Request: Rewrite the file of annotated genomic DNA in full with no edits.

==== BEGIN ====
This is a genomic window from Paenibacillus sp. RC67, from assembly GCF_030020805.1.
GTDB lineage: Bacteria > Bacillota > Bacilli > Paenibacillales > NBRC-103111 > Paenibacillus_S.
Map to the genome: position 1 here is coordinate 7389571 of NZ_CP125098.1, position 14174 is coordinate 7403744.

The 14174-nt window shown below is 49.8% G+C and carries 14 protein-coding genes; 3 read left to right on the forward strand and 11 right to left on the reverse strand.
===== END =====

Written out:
This is a genomic window from Paenibacillus sp. RC67, from assembly GCF_030020805.1.
GTDB lineage: Bacteria > Bacillota > Bacilli > Paenibacillales > NBRC-103111 > Paenibacillus_S.
Map to the genome: position 1 here is coordinate 7389571 of NZ_CP125098.1, position 14174 is coordinate 7403744.

The 14174-nt window shown below is 49.8% G+C and carries 14 protein-coding genes; 3 read left to right on the forward strand and 11 right to left on the reverse strand.